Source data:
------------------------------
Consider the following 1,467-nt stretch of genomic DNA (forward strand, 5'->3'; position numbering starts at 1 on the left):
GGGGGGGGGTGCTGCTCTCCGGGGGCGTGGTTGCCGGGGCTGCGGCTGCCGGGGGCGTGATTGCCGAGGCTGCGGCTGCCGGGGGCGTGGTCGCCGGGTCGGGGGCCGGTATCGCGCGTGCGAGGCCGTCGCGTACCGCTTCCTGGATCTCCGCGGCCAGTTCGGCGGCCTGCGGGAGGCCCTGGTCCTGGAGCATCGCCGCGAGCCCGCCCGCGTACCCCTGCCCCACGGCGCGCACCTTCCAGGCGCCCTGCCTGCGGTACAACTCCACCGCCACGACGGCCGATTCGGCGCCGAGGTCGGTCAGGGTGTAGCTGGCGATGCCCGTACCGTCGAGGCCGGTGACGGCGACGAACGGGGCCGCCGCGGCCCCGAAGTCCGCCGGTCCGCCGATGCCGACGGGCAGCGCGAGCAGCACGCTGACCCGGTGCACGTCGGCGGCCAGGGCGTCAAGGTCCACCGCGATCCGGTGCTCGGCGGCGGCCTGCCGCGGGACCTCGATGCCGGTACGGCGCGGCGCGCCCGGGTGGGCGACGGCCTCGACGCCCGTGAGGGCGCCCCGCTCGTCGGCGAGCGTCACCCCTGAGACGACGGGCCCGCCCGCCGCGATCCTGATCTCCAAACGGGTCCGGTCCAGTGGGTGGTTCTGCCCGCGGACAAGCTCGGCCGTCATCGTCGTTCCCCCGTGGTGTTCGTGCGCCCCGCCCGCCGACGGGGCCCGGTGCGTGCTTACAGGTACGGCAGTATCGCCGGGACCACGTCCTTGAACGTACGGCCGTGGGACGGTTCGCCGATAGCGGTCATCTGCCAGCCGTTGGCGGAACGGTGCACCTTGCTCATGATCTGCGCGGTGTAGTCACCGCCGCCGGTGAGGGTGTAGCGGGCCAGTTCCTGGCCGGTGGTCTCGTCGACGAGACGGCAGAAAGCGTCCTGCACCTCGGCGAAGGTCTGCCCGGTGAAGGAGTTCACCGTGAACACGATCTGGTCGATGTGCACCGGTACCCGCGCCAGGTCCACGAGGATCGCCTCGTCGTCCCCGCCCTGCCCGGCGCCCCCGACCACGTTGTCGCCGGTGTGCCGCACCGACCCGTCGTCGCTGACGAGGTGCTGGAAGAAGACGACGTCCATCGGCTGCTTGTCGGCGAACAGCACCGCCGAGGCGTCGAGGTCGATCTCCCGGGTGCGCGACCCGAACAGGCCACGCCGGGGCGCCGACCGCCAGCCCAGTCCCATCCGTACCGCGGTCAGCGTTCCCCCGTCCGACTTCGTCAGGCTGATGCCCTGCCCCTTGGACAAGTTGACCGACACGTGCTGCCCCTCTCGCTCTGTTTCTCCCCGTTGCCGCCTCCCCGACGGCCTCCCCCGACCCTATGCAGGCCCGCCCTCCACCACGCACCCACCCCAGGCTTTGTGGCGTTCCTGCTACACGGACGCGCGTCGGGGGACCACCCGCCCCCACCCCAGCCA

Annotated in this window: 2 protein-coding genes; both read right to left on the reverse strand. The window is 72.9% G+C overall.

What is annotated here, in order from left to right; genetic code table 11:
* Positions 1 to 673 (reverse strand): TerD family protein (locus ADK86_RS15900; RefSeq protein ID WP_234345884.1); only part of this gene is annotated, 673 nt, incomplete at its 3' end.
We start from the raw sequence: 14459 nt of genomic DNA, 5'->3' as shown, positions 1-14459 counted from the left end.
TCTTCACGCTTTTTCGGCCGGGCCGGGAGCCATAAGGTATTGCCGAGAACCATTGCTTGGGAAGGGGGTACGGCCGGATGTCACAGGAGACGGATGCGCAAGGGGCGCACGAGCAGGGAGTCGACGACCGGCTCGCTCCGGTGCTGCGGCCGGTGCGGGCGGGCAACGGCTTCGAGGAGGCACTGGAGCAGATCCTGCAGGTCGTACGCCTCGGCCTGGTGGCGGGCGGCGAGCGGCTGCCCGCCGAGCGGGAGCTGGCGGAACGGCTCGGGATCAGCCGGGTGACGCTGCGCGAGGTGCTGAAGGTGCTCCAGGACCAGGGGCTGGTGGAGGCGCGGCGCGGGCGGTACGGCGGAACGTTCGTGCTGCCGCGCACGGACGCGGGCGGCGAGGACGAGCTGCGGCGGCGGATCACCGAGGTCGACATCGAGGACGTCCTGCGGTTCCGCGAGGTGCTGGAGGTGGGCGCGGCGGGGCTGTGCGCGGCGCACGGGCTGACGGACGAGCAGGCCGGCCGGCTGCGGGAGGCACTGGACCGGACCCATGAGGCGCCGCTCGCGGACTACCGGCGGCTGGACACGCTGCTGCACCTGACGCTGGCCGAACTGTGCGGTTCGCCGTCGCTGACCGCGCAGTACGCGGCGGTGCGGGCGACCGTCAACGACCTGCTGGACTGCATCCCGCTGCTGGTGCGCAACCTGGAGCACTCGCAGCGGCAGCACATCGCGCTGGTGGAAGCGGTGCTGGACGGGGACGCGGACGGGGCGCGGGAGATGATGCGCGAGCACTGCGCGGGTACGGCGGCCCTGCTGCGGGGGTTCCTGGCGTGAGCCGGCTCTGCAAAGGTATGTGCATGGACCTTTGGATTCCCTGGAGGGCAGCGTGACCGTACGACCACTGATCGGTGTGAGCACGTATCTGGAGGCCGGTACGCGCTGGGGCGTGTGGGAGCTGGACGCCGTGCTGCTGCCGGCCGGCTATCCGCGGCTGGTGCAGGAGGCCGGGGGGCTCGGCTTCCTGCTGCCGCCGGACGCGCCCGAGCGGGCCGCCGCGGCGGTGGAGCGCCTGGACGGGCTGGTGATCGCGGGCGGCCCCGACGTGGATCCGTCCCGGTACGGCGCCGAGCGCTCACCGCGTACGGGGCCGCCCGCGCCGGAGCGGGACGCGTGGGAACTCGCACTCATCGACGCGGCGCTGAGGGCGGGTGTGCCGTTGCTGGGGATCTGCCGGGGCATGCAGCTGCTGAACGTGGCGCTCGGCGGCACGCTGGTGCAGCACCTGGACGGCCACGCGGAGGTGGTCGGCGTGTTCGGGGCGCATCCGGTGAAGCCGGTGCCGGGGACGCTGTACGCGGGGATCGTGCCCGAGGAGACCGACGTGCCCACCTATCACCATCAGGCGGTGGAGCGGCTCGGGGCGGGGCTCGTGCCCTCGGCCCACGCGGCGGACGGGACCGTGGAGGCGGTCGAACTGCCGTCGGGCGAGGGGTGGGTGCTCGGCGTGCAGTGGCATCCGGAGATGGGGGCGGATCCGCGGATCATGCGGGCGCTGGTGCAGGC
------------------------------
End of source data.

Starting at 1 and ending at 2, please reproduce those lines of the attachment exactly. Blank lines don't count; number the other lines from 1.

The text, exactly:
Consider the following 1,467-nt stretch of genomic DNA (forward strand, 5'->3'; position numbering starts at 1 on the left):
GGGGGGGGGTGCTGCTCTCCGGGGGCGTGGTTGCCGGGGCTGCGGCTGCCGGGGGCGTGATTGCCGAGGCTGCGGCTGCCGGGGGCGTGGTCGCCGGGTCGGGGGCCGGTATCGCGCGTGCGAGGCCGTCGCGTACCGCTTCCTGGATCTCCGCGGCCAGTTCGGCGGCCTGCGGGAGGCCCTGGTCCTGGAGCATCGCCGCGAGCCCGCCCGCGTACCCCTGCCCCACGGCGCGCACCTTCCAGGCGCCCTGCCTGCGGTACAACTCCACCGCCACGACGGCCGATTCGGCGCCGAGGTCGGTCAGGGTGTAGCTGGCGATGCCCGTACCGTCGAGGCCGGTGACGGCGACGAACGGGGCCGCCGCGGCCCCGAAGTCCGCCGGTCCGCCGATGCCGACGGGCAGCGCGAGCAGCACGCTGACCCGGTGCACGTCGGCGGCCAGGGCGTCAAGGTCCACCGCGATCCGGTGCTCGGCGGCGGCCTGCCGCGGGACCTCGATGCCGGTACGGCGCGGCGCGCCCGGGTGGGCGACGGCCTCGACGCCCGTGAGGGCGCCCCGCTCGTCGGCGAGCGTCACCCCTGAGACGACGGGCCCGCCCGCCGCGATCCTGATCTCCAAACGGGTCCGGTCCAGTGGGTGGTTCTGCCCGCGGACAAGCTCGGCCGTCATCGTCGTTCCCCCGTGGTGTTCGTGCGCCCCGCCCGCCGACGGGGCCCGGTGCGTGCTTACAGGTACGGCAGTATCGCCGGGACCACGTCCTTGAACGTACGGCCGTGGGACGGTTCGCCGATAGCGGTCATCTGCCAGCCGTTGGCGGAACGGTGCACCTTGCTCATGATCTGCGCGGTGTAGTCACCGCCGCCGGTGAGGGTGTAGCGGGCCAGTTCCTGGCCGGTGGTCTCGTCGACGAGACGGCAGAAAGCGTCCTGCACCTCGGCGAAGGTCTGCCCGGTGAAGGAGTTCACCGTGAACACGATCTGGTCGATGTGCACCGGTACCCGCGCCAGGTCCACGAGGATCGCCTCGTCGTCCCCGCCCTGCCCGGCGCCCCCGACCACGTTGTCGCCGGTGTGCCGCACCGACCCGTCGTCGCTGACGAGGTGCTGGAAGAAGACGACGTCCATCGGCTGCTTGTCGGCGAACAGCACCGCCGAGGCGTCGAGGTCGATCTCCCGGGTGCGCGACCCGAACAGGCCACGCCGGGGCGCCGACCGCCAGCCCAGTCCCATCCGTACCGCGGTCAGCGTTCCCCCGTCCGACTTCGTCAGGCTGATGCCCTGCCCCTTGGACAAGTTGACCGACACGTGCTGCCCCTCTCGCTCTGTTTCTCCCCGTTGCCGCCTCCCCGACGGCCTCCCCCGACCCTATGCAGGCCCGCCCTCCACCACGCACCCACCCCAGGCTTTGTGGCGTTCCTGCTACACGGACGCGCGTCGGGGGACCACCCGCCCCCACCCCAGCCA